Playa de Poniente, Benidorm, Spain

Source: Carlos Ferrater and Xavier Martí, OAB.

Architect

Office of Architetcure in Barcelona

Type of Area

Sea

Land/water interaction

Promenade
Sandy beach
Embankment

Built Environment Types

High built
Low green

Scale of Impact

District/ neighbourhood
City
Regional

Intervention Scale (Spatial)

Linear development – Single intervention

Project Types

Seafront development
Public space regeneration
Urban design

Climate

Arid steppe climate

Urban/ Rural

Inner urban area

New Transitional Space between City and Sea.

This project is another reworking of a promenade along the extremely busy beach at the bustling resort of Benidorm, designed by Carlos Ferrater at the Office of Architecture Barcelona and completed in 2009. A four-lane highway and lots of car parks with only limited access points down to the beach has been transformed by constructing a wave-like promenade with better access and also shade while reducing the traffic.

Benidorm has long since been a resort which has recently wished to improve its image and to move upmarket. Improving the beachfront and esplanade has been central to this. The promenade represents a crossover space between the urban and the natural, between the city and the sea. The architect designed it not as a frontier or hard border but as a fluid and porous space.

The promenade is designed for multi-functional activities, from walking to contemplating the sea views. Spaces for observation points and seating are therefore included. The design channels the longitudinal and transverse circulations to improve beach accessibility. In ways similar to the design at Dover, a series of sinuous interwoven lines is used to create a form which evokes natural and organic shapes similar to the motion of waves and tides and also the fractal structure of a cliff.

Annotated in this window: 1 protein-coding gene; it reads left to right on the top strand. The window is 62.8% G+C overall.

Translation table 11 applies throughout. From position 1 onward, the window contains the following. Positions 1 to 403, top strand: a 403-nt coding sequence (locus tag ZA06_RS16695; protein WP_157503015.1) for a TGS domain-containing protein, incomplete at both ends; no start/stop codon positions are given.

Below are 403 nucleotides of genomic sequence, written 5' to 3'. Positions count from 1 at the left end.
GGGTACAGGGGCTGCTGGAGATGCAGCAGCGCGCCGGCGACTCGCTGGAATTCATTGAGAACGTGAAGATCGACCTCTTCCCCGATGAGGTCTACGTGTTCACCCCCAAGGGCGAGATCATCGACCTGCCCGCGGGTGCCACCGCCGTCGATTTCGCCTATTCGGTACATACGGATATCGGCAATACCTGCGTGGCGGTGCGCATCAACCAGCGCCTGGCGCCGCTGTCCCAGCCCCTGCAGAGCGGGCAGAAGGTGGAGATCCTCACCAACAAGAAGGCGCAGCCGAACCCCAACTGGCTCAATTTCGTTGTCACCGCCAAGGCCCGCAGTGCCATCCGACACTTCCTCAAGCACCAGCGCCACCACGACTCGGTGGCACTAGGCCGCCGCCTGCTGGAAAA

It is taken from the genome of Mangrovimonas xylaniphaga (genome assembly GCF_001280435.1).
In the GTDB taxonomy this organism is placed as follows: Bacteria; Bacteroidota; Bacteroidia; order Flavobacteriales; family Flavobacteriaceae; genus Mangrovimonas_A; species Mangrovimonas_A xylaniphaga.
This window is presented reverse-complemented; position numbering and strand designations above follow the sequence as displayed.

The promenade follows a three-layer structure: the first uses white concrete to establish the perimeter line; the second uses paving in different colours; the third layer comprises the street furniture and the water and vegetation. All these contribute to a unified and harmonious whole. 

The place is also functional, as explained by the designer and clearly visible in the design: all aspects being brought together: the promenade, rest and relaxation area, vantage points, transition to the beach, architectural barriers, direct access to parking, rainwater collectors, beach lighting, road communication, integration of street furniture, services infrastructure, and so on. 

Visibility and Openness

Fully open
Full horizon

Perception and Meaning

Place identity
Imageability
Focal point

Health and Wellbeing

Aesthetic experience
Place affordance

This project scores well for accessibility apart from its visibility from a distance and for car parking – deliberately reduced as one of the main design aims, so not a negative aspect here. The design quality is good although it scores low for cultural heritage aspects, due to the fact that there are none to take into account. It may also be rather costly to maintain.

It is well-endowed with facilities, although for such an extensive promenade the amount of seating seems to be rather low and it lacks shade in such a sun-exposed area and some areas may not be well-lit at night.

For health and well-being, being a very busy and urban place, it has limitations in a sense of being away, and may be a place with some risk to safety eg from crime due to the large numbers of relaxed visitors there. Water accessibility is very good except for access from the water (no jetties) and activities in the water – swimming of course but not a lot else.

The amount of safety equipment appears to be rather limited for such a busy beach. There are plenty of physical activities possible on the beach and also walking and jogging etc along the promenade itself. A very iconic and original design which creates a new image and strong genius loci.